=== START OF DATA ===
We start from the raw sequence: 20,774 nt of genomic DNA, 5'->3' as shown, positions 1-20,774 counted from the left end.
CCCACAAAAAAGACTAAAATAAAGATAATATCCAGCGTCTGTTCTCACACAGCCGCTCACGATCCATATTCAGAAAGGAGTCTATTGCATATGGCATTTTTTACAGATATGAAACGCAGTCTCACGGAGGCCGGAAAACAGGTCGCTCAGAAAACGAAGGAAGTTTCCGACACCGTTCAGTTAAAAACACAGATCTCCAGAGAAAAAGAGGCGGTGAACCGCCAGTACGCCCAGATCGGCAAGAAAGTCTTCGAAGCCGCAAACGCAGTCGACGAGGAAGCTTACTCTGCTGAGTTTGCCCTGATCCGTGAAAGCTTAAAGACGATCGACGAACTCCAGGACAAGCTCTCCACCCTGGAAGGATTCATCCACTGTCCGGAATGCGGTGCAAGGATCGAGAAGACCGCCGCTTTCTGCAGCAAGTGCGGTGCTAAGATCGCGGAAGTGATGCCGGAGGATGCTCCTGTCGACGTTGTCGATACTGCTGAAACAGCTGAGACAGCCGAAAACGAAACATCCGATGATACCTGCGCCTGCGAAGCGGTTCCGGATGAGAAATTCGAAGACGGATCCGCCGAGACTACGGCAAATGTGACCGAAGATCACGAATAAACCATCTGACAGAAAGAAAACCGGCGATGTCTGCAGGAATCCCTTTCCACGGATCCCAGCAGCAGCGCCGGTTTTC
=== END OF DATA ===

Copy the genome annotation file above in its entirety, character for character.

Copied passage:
We start from the raw sequence: 20,774 nt of genomic DNA, 5'->3' as shown, positions 1-20,774 counted from the left end.
CCCACAAAAAAGACTAAAATAAAGATAATATCCAGCGTCTGTTCTCACACAGCCGCTCACGATCCATATTCAGAAAGGAGTCTATTGCATATGGCATTTTTTACAGATATGAAACGCAGTCTCACGGAGGCCGGAAAACAGGTCGCTCAGAAAACGAAGGAAGTTTCCGACACCGTTCAGTTAAAAACACAGATCTCCAGAGAAAAAGAGGCGGTGAACCGCCAGTACGCCCAGATCGGCAAGAAAGTCTTCGAAGCCGCAAACGCAGTCGACGAGGAAGCTTACTCTGCTGAGTTTGCCCTGATCCGTGAAAGCTTAAAGACGATCGACGAACTCCAGGACAAGCTCTCCACCCTGGAAGGATTCATCCACTGTCCGGAATGCGGTGCAAGGATCGAGAAGACCGCCGCTTTCTGCAGCAAGTGCGGTGCTAAGATCGCGGAAGTGATGCCGGAGGATGCTCCTGTCGACGTTGTCGATACTGCTGAAACAGCTGAGACAGCCGAAAACGAAACATCCGATGATACCTGCGCCTGCGAAGCGGTTCCGGATGAGAAATTCGAAGACGGATCCGCCGAGACTACGGCAAATGTGACCGAAGATCACGAATAAACCATCTGACAGAAAGAAAACCGGCGATGTCTGCAGGAATCCCTTTCCACGGATCCCAGCAGCAGCGCCGGTTTTC